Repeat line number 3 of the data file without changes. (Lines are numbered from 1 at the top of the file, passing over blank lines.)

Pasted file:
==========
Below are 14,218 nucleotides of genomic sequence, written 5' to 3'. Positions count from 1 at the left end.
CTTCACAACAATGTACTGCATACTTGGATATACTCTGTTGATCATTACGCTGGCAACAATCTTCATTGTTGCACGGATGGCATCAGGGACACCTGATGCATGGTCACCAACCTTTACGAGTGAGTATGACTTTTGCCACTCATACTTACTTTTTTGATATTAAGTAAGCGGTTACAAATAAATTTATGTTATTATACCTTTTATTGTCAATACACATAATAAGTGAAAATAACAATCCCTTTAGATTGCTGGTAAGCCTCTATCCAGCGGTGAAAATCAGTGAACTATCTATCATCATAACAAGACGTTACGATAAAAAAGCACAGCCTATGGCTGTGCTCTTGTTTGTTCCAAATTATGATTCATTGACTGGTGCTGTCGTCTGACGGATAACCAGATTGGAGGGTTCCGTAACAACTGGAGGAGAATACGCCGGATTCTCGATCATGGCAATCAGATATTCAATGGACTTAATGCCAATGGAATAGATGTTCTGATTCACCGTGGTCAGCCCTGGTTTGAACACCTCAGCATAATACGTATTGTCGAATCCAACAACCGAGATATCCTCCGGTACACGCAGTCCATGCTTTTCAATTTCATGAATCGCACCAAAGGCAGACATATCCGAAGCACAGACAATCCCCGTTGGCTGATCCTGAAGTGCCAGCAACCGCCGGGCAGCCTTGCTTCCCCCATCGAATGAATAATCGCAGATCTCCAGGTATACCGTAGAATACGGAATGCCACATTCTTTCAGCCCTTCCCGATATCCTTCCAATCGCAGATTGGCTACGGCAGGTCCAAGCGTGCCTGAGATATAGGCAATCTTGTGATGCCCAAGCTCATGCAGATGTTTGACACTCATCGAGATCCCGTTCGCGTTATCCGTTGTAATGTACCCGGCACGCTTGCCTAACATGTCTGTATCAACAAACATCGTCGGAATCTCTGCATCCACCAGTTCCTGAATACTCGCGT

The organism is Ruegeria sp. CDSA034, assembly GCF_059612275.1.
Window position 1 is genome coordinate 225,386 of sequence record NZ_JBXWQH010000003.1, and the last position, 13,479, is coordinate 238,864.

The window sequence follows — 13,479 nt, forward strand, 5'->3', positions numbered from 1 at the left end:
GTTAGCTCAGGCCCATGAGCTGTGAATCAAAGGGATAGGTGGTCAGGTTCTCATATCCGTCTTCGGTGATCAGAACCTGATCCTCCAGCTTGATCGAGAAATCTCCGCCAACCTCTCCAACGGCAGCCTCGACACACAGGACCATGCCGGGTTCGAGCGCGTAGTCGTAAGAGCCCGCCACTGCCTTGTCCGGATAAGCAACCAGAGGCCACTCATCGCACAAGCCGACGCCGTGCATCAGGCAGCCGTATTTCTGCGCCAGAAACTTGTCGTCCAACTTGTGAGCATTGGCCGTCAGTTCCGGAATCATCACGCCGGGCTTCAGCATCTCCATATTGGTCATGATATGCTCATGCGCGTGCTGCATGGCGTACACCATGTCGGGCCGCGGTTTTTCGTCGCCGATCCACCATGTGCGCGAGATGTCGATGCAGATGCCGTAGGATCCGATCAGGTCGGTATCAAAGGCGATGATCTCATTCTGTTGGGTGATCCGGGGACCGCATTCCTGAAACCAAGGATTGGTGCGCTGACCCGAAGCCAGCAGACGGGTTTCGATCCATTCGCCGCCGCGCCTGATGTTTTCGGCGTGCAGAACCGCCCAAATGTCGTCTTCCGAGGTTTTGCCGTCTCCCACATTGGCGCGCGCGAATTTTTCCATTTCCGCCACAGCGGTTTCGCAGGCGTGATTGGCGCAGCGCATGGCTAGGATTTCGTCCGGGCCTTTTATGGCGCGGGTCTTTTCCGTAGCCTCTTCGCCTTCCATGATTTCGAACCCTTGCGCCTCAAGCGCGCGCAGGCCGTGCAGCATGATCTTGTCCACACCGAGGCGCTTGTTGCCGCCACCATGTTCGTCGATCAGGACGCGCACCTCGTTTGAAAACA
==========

The organism is Ruegeria sp. CDSA034, assembly GCF_059612275.1.